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STRAIT-JACKET (director: William Castle; screenwriter: Robert Bloch; cinematographer: Arthur E. Arling; editor: Edwin H. Bryant; music: Van Alexander; cast: Joan Crawford (Lucy Harbin), Diane Baker (Carol Harbin), Leif Erickson (Bill Cutler), Howard St. John (Raymond Fields), Rochelle Hudson (Emily Cutler), George Kennedy (Leo Krause), John Anthony Hayes (Michael Fields), Edith Atwater (Mrs. Fields); Runtime: 89; MPAA Rating: NR; producer: William Castle; Columbia Pictures; 1964)
“It’s only a movie.”

Reviewed by Dennis Schwartz

Robert Bloch scripted this horror film for Joan Crawford by updating the Lizzy Borden story and letting her do her self-parody thing in the style of a 1940s film actress. While schock and schlock director William Castle calms down from his trademark gimmicky approach but still uses some of his usual cheap tricks in advertising: viewers of the film’s original run were given small cardboard axes as souvenirs. The previews for this film used the line “Just keep saying to yourself it’s only a movie, it’s only a movie.”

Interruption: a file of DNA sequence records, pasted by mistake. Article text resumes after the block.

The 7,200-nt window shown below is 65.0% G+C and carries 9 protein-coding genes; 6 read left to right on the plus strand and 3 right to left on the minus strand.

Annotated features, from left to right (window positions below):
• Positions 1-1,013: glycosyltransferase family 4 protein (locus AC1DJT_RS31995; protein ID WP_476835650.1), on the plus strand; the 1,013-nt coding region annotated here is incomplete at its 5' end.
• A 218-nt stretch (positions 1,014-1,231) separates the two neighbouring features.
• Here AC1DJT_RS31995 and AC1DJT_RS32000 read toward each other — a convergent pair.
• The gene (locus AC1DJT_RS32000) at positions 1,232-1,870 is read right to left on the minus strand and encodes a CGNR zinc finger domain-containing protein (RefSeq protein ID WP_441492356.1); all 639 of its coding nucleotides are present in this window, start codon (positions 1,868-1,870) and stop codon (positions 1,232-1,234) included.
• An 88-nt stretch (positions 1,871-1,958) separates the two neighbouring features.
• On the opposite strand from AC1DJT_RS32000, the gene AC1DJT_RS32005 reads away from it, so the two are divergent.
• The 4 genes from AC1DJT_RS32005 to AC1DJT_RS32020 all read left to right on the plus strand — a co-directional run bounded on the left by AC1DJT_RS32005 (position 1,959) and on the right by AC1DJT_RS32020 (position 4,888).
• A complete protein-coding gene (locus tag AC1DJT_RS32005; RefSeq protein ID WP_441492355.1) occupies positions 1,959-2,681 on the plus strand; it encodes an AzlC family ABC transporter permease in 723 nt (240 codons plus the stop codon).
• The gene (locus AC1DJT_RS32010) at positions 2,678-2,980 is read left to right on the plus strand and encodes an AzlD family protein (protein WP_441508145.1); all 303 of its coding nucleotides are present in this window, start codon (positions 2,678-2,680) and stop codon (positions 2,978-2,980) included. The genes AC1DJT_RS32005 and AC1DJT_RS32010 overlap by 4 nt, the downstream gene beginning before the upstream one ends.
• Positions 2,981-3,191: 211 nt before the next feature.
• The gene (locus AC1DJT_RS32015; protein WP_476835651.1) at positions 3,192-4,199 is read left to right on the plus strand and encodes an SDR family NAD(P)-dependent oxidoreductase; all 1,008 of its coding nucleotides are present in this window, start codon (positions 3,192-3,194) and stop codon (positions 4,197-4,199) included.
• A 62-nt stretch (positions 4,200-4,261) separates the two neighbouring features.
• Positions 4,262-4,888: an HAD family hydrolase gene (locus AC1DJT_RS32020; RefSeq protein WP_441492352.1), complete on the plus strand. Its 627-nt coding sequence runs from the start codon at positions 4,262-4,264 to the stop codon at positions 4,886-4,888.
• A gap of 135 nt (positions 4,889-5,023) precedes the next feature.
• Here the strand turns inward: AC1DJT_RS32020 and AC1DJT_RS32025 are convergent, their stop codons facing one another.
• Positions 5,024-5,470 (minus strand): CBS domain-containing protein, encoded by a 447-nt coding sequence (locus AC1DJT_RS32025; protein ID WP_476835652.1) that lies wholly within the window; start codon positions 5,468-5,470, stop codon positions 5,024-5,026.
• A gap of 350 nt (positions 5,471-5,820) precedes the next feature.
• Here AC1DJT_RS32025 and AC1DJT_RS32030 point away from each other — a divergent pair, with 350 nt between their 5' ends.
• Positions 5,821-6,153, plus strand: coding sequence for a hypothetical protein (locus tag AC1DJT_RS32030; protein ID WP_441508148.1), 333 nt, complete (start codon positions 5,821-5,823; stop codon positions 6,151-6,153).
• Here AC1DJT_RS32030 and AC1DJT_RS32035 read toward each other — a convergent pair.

Joan is Lucy Harbin. She was sent to the asylum for 20 years after axing her husband and his mistress to pieces in her bed in a moment of passion, as her 3-year-old daughter witnessed the incident. When released she comes to live on her brother’s farm with her now grownup daughter Carol (Diane Baker). The daughter is anxious to wed a nice young man, Michael Fields, but his respectable parents are against the marriage because of Joan’s incarceration. Soon after Joan’s arrival axe murders start happening, as Joan starts hallucinating again thinking she’s losing her mind. This falsely leads the viewer to believe Joan is at it again. It all leads to a surprise ending.

Not a good film, but Joan acquits herself well and plays up her situation in a pleasing campy way. This film is strictly for Joan Crawford fans. The story was more campy than scary or intense, and too derivative of Psycho and Whatever Happened to Baby Jane? to be fresh.

George Kennedy is good in a supporting role as a deranged hired hand whose attempt at blackmail takes a fatal turn. The film’s best scene has Joan dreaming of the dismembered heads of her husband.


Dennis Schwartz: “Ozus’ World Movie Reviews”